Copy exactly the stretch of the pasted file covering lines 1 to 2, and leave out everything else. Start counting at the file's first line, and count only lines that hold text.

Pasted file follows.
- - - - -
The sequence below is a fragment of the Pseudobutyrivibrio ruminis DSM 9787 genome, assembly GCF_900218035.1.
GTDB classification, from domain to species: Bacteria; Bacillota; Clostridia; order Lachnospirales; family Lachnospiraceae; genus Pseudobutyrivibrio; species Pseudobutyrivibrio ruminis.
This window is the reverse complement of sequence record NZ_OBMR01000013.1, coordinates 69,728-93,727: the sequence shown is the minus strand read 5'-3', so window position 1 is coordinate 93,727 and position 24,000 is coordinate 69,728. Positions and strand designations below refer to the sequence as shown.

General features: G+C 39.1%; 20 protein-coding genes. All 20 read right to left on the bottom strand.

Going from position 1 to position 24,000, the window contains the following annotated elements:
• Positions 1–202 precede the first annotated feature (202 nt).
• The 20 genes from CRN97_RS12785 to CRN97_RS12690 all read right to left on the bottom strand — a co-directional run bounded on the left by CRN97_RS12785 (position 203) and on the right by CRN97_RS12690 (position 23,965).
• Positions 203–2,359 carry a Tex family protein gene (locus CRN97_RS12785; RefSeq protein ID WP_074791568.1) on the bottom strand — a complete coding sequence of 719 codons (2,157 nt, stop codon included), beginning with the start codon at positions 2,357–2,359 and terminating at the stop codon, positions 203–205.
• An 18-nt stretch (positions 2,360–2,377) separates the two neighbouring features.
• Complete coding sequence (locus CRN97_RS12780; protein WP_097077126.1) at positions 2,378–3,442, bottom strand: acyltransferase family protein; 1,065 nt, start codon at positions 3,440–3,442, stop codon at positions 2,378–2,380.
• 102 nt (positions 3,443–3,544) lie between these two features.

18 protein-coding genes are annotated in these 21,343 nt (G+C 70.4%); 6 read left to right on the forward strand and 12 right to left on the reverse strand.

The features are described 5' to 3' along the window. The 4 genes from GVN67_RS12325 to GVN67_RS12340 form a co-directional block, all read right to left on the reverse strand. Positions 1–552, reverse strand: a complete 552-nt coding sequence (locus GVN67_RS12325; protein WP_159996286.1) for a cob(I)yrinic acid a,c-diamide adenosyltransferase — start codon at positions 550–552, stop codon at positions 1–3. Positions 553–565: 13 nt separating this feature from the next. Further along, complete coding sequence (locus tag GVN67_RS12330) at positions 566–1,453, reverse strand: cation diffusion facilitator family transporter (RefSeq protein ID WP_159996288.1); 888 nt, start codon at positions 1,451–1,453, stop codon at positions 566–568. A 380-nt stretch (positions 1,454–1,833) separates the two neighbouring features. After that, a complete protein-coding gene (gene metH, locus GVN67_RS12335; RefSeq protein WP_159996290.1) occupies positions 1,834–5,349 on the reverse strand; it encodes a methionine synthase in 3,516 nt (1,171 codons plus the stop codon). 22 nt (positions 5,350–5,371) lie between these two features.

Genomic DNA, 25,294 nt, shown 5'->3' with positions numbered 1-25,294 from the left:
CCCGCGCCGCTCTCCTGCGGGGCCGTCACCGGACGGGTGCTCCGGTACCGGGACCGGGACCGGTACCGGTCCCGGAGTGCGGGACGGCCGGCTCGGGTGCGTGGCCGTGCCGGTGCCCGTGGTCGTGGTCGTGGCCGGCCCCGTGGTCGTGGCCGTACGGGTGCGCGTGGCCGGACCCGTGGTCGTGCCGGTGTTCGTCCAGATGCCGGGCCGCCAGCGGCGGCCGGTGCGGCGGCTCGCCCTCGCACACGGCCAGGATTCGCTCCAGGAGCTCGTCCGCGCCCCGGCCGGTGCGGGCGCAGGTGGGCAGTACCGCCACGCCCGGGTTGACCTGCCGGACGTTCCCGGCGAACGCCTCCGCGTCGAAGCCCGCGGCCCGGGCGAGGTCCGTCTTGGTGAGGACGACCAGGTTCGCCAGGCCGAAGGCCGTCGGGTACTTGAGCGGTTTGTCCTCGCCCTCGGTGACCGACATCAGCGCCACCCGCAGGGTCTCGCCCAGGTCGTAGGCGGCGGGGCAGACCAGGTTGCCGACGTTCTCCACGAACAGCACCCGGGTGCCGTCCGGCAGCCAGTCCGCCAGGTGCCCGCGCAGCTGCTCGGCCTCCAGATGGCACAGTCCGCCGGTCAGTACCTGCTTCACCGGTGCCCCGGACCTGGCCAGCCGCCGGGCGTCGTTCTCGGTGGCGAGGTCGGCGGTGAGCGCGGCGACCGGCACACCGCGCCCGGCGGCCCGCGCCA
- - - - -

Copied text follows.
The sequence below is a fragment of the Pseudobutyrivibrio ruminis DSM 9787 genome, assembly GCF_900218035.1.
GTDB classification, from domain to species: Bacteria; Bacillota; Clostridia; order Lachnospirales; family Lachnospiraceae; genus Pseudobutyrivibrio; species Pseudobutyrivibrio ruminis.